Pregnancy Tumors: The Weird Pregnancy Side Effect That Can Last Forever
By Elise Minton Tabin |
The joys of having a baby are endless. But, some of the side effects of pregnancy aren’t so great and can leave behind unwanted problems, like stretch marks, loose skin and fat, that are hard to correct. But, there’s another issue pregnancy can cause that’s received little attention called pyogenic granuloma, or "pregnancy tumor," and its effects are pretty serious.
Occurring on the gums or oral mucous membranes anywhere on the body as well as the nose, pregnancy tumor is essentially a benign lesion. Beverly Hills, CA, facial plastic surgeon Behrooz Torkian, MD, says that pyogenic granulomas are often thought of as a benign growth of capillary vessels that can have local affects of discomfort and bleeding. “The causes of these tumors are unknown, but the possibility of previous trauma in the area of occurrence has been widely accepted,” adds Dr. Torkian.
Yesterday marked the first day of a non crying day whilst living with terry the tumour on my face...i know its not forever but boy does it feel like it! Learning to smile again feels good...pregnancy is hard but its all for you Baby Z ❤ Couldnt have got through the last few days without @elspethvanderhole truely the best kind of gal pal a girl could have! #terrythetumour #liptumour #pyogenicgranuloma #pregnancyisallthefun #6monthstoday #ifeelhorrible #keepsmiling #igotthis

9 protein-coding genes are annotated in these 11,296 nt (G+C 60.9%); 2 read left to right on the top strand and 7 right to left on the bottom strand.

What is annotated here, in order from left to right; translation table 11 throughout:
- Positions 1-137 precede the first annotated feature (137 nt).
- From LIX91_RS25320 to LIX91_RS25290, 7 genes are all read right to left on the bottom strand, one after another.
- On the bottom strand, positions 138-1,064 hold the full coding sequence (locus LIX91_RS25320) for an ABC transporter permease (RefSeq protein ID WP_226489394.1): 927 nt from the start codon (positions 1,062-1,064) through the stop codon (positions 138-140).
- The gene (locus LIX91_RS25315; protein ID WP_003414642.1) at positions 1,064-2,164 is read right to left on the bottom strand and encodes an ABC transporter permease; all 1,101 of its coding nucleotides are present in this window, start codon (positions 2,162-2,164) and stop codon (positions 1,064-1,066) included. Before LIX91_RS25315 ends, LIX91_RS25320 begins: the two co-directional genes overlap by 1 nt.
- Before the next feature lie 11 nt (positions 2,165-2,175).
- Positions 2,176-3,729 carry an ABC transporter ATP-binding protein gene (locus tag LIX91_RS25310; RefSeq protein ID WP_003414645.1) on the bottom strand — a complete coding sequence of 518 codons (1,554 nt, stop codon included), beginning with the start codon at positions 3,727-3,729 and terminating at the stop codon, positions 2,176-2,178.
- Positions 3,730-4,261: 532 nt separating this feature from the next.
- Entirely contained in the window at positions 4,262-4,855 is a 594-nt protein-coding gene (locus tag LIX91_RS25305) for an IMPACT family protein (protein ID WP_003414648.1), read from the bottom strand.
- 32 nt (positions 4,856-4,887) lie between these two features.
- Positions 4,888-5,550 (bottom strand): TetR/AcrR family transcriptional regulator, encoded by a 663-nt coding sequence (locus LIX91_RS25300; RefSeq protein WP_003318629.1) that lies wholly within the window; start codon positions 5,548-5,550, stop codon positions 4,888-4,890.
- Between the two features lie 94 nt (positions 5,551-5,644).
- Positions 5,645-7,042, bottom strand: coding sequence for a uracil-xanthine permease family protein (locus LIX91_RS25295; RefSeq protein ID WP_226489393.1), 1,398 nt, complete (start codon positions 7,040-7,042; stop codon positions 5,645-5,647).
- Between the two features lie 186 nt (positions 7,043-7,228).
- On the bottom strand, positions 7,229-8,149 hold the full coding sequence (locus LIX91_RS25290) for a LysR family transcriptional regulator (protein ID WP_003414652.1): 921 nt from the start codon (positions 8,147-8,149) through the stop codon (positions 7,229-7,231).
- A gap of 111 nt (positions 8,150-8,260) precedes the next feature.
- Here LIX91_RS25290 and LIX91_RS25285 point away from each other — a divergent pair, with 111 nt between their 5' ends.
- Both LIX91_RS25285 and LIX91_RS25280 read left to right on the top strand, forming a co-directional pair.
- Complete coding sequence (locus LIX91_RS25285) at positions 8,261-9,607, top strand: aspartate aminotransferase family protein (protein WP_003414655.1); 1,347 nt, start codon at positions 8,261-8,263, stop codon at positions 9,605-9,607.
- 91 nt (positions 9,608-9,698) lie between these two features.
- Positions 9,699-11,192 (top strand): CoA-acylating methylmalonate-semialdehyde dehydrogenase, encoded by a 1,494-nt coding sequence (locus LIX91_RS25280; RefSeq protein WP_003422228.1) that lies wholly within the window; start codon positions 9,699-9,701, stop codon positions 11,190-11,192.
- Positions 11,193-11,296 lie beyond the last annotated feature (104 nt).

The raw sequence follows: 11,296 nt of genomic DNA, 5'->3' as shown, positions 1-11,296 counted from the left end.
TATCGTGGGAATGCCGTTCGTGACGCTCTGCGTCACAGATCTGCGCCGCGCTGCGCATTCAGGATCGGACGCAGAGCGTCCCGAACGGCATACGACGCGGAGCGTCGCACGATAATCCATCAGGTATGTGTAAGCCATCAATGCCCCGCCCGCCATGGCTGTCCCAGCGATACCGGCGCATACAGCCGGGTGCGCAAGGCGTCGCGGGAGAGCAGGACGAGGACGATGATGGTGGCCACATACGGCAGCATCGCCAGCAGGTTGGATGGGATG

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Transpiring in up to 5 percent of all pregnancies, Dr. Torkian goes on to say that while it’s unknown what exactly causes these benign tumors to grow during pregnancy, which can range from 0.5 centimeters to 2.5 centimeters, the fact that most resolve after delivery (but that’s not the case with everyone) and can recur with subsequent pregnancies suggests a tie to hormones or growth factors. “Interestingly, some medications like Accutane and oral contraceptive pills may be related to the onset of these lesions.”
The raised, reddish brown bumps can occur on their own or in small clusters usually during the first trimester of pregnancy and can be removed by surgically excising them, freezing them or cauterizing them. But Dr. Torkian says that if the tumor caused a deformation of the facial feature, reconstructive surgery may be necessary. “I currently have a patient that I am treating for these benign tumors and the corrections will change her life. We are doing a fascial graft to thicken the skin in the affected area and laser treatment to correct the coloring of the skin. She’s also having dermabrasion to address the texture and possibly filler or fat grafting to fine tune the contour of the nose.”